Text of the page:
When I took the Alfa off the road at the end of the 2014 driving season last November, I decided that this year’s winter project would be a complete rebuild of the front suspension. Although the car drove and handled remarkably well, there were clunks and squeaks from the front which left me uncomfortable. A quick check with Pete, the previous owner, confirmed that he had not rebuilt the front end during his stewardship. Convinced that all bushings and ball joints were original to the car, I decided it was time.
Having done this kind of work on previously-owned collector cars, most recently my 1968 Mustang, the same approach was used: disassemble only ONE side of the suspension, so that in the worst-case scenario of “how the #$&% does this go back together again?”, I would always have the assembled OTHER side to use for reference. With the Alfa, there was also the admittedly minor concern that since the shop manuals I owned did not describe the procedure in detail, some or most of the work might fall to “figuring it out as I go”.
Some technical words about the 1967 Alfa Romeo Giulia Sprint front suspension: on the surface, this is a conventional suspension design, with upper and lower control arms, coil springs situated between the lower arm and crossmember, tube shocks, caster arms, and sway bar. The spindle rides on upper and lower ball joints connected to the respective control arms. In detail, there are some unique and fascinating design elements. The lower control “arm” is actually three pieces, joined by bushings and a ball joint. The bushings are not conventional rubber bushings, but are heim joints (like a ball and socket) enclosed in a steel casing and pressed into two of the arms. The lower spring seat bolts to the lower control arm and so can be removed and reinstalled separately. The caster arm serves as a fore-aft locating arm for the suspension, and is attached to the body of the car with a heim joint. The overall effect is a suspension which has an almost perfect combination of suppleness and control, with very little lean.
As I write this in March of 2015, let me explain that the first side I tackled (left side) is now almost completely done. That was the side to learn on – components were not always disassembled in the best order, I did not always give complete attention to the way things came apart, and so on. This is typical for old-car work that stretches out over a number of weeks. This blog entry, entitled “Part 1”, will pick up for the most part at the beginning of the second (right) side of the suspension. In this way I hope to better capture the logical order of performing the rebuild, now that I’m making my sophomore effort.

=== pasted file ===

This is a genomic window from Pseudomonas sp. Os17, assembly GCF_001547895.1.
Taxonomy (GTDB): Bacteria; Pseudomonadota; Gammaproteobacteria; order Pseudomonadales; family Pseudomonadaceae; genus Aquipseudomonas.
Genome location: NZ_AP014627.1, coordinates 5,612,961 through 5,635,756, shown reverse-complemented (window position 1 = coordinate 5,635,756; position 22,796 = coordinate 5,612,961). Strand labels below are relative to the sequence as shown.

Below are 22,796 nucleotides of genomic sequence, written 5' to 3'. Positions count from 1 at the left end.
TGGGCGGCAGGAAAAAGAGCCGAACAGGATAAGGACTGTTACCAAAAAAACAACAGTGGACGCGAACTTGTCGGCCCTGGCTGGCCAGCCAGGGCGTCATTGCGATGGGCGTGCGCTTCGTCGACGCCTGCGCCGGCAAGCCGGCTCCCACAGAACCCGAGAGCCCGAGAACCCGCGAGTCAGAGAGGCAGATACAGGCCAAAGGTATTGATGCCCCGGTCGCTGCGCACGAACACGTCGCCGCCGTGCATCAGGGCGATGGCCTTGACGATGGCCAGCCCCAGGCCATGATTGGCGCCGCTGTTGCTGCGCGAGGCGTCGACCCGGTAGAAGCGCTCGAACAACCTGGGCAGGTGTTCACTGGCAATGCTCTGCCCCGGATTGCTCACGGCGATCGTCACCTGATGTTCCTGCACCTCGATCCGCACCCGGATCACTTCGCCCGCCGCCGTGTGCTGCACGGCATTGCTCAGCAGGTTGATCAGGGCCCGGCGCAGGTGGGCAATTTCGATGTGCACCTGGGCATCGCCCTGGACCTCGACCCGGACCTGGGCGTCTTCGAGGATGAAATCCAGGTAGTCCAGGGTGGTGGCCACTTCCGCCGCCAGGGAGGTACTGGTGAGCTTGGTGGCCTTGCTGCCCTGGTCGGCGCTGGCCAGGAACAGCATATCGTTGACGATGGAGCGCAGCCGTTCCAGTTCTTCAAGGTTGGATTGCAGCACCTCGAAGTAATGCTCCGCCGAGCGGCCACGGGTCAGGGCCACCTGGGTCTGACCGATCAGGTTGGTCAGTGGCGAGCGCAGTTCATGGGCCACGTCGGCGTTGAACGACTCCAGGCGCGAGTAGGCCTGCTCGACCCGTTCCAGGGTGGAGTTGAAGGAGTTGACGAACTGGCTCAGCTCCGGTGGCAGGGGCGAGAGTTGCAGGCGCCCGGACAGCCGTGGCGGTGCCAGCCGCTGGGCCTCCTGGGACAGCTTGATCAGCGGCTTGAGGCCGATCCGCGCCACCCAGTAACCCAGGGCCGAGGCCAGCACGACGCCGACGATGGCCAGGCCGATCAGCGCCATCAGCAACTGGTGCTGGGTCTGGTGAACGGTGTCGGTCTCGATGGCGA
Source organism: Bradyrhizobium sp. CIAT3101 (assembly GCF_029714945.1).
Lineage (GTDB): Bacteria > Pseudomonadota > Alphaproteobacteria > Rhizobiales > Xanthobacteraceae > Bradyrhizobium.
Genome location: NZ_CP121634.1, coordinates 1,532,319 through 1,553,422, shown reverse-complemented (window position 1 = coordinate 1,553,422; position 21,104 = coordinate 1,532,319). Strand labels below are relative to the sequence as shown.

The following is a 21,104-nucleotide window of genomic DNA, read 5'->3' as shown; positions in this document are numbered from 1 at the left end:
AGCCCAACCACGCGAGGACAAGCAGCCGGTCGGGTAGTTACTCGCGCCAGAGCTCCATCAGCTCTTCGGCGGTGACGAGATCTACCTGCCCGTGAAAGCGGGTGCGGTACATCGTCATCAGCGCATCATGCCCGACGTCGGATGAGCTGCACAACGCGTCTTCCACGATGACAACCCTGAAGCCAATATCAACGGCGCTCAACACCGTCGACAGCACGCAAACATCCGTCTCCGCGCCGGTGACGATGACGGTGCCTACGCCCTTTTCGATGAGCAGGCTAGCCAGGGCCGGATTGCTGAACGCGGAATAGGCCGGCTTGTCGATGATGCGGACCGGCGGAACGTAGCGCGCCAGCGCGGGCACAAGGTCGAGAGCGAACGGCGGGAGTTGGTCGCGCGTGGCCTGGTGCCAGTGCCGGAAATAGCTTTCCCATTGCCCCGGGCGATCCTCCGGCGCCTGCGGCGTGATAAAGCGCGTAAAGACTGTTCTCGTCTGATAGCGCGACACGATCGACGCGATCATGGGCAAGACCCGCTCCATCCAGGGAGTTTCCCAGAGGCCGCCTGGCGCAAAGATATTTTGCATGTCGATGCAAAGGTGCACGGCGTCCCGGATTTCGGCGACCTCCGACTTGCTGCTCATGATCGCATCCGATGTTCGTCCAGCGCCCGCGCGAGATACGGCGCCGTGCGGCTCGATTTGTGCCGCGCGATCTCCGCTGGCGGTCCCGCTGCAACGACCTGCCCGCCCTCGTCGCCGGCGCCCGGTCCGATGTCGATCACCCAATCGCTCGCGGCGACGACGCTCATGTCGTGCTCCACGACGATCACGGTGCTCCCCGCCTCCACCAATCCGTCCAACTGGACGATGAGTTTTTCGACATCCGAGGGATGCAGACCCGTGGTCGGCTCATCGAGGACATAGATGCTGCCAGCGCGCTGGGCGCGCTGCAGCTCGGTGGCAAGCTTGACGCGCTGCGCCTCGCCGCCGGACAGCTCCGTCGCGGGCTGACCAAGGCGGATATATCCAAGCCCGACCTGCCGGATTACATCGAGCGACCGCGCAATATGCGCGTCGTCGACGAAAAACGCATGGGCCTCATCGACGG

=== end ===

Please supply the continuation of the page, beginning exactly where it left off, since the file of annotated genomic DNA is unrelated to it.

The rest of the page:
Early in the month of March, we finally had a winter day of temperatures reasonable enough to spend a few hours in the garage. One habit I’ve practiced with all my restorations is to take as many ‘before’, ‘during’, and ‘after’ photos as possible. In today’s digital world, it’s too easy to accomplish. So on Day One of this suspension rebuild, I dutifully took as many photos as I could of the pieces I was about to remove. I also decided it would be prudent to remove the brake caliper, disc, backing plate, and hub as a first step (I had left them in place when working on the first side, and they only got in the way).
The impact gun made short work of this effort. Once those were off, the front shock was unbolted, and I photographically documented the markings on it, as I believe these shocks are original to the car. At this point I had some components which could be cleaned and prepped for painting. The next step would be the somewhat tricky removal of the front spring. This would wait until one or two friends could join the party and provide some needed assistance.
All photographs copyright © 2015 Richard A. Reina. Photos may not be copied or reproduced without express written permission.